Two major employers have apologised for their historical links to the slave trade and promised to donate to charities representing black and minority ethnic (BAME) groups.
Pub chain Greene King and Lloyd’s of London, one of the world’s biggest insurance firms, made the commitment after their roles in the save trade were exposed in a database held by University College London.
We don’t have all the answers, so that is why we are taking time to listen and learn from all the voices, including our team members and charity partners, as we strengthen our diversity and inclusion work,” – Nick McKenzie, Greene King
Greene King was founded in 1799 by Benjamine Greene, who was one of 47,000 people who benefitted from a government compensation package when slavery was abolished in 1833.
He received a sum equivalent to £500,000 in today’s money to give up three plantations in the West Indies.
Lloyd’s of London founder subscriber member Simon Fraser was paid almost £400,000 in today’s money to surrender his estate in Dominica, the UCL database also revealed.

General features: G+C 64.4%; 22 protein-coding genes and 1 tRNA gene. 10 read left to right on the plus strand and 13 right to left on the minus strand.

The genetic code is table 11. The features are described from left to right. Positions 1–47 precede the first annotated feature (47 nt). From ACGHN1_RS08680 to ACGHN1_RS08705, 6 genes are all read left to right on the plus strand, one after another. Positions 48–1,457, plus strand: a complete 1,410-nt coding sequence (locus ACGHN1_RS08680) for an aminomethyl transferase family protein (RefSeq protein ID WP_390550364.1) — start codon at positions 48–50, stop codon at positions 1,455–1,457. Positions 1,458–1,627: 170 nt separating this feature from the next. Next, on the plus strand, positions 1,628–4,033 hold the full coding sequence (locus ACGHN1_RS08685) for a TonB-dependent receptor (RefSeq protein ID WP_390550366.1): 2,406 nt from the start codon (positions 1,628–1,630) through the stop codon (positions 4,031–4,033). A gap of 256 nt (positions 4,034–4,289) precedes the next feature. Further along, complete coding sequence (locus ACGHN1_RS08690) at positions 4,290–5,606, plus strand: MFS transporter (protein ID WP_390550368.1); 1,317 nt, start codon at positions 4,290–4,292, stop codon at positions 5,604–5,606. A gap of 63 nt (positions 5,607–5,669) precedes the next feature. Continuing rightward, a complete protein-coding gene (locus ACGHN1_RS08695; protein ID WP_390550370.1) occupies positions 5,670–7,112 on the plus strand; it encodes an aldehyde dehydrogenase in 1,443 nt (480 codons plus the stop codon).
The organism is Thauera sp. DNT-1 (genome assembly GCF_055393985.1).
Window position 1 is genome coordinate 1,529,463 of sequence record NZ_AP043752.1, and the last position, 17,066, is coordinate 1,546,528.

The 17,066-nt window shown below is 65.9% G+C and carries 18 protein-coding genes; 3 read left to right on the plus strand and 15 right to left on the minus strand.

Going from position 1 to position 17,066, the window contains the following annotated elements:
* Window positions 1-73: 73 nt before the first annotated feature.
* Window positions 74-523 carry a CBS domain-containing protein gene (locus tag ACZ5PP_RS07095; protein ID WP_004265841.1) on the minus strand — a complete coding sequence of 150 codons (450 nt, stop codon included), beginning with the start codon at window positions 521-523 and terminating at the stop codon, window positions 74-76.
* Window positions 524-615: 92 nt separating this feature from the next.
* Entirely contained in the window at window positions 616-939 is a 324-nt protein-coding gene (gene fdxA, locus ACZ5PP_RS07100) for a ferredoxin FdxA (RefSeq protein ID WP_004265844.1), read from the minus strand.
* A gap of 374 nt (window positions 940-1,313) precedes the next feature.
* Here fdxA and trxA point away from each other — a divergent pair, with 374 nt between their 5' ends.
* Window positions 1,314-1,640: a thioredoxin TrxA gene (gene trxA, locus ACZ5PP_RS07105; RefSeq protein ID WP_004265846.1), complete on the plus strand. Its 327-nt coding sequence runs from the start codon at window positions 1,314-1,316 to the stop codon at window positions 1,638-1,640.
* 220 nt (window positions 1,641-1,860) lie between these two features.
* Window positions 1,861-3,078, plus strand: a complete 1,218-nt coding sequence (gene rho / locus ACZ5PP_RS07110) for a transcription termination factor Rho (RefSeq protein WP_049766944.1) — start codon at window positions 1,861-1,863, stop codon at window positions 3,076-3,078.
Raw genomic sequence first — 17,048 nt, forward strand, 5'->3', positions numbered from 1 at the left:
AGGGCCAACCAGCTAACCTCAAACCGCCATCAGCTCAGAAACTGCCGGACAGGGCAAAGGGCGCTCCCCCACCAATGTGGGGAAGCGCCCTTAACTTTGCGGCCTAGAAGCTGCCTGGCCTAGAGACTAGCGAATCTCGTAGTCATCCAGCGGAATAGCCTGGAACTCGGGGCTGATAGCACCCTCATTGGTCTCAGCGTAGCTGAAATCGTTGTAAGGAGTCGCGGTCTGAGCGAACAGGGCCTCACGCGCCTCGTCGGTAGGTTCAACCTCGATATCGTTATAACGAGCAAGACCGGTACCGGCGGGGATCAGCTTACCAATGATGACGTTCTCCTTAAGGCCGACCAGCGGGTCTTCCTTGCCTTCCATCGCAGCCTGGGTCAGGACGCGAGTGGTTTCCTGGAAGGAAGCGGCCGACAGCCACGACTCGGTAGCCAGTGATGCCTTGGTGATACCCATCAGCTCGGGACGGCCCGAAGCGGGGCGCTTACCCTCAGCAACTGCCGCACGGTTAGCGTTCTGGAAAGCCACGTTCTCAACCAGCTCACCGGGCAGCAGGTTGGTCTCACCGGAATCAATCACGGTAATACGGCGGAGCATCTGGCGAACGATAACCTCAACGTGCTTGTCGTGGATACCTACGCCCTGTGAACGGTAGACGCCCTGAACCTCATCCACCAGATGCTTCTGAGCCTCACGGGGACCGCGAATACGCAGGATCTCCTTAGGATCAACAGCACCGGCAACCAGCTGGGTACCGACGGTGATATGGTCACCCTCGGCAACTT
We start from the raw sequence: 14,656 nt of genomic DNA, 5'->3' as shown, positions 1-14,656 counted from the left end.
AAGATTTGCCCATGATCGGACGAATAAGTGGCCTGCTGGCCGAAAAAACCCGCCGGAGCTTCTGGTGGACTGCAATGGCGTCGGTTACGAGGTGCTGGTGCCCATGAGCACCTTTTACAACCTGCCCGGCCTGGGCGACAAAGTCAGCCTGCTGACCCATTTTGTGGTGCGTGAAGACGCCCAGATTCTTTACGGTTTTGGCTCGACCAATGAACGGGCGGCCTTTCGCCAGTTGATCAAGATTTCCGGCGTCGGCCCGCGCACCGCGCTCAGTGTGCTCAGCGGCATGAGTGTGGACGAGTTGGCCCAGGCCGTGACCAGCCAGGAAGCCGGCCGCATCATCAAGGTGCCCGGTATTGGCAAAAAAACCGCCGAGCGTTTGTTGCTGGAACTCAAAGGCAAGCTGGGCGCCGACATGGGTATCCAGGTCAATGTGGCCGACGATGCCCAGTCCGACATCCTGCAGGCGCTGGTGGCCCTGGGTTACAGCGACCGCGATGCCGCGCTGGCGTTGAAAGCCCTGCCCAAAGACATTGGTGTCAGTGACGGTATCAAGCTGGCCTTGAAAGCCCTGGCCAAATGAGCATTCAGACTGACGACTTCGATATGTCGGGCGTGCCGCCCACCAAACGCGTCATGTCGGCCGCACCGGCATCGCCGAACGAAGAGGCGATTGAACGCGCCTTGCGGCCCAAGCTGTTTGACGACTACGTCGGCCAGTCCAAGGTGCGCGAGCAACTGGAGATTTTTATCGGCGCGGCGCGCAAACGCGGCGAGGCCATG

Speaking to The Telegraph, which first reported the story, Greene King chief executive Nick McKenzie said the company would make a “substantial investment to benefit the BAME community and support our race diversity in the business as we increase our focus on targeted work in this area.”
He said: “It is inexcusable that one of our founders profited from slavery and argued against its abolition in the 1800s. We don’t have all the answers, so that is why we are taking time to listen and learn from all the voices, including our team members and charity partners, as we strengthen our diversity and inclusion work.”
A spokesperson for Lloyd’s told the paper that the organisation was sorry for the role it played in the 18th- and 19th-century slave trade.
“This was an appalling and shameful period of English history, as well as our own, and we condemn the indefensible wrongdoing that occurred during this period. We will provide financial support to charities and organisations promoting opportunity and inclusion for black and minority ethnic groups,” the spokesperson said.
Lloyd’s also intended to review “organisational artefacts, to ensure that they are explicitly non-racist”.
Organisations across the globe have altered their branding and issued statements to reflect their support of the Black Lives Matter movement and reiterate their commitment to diversity and inclusion.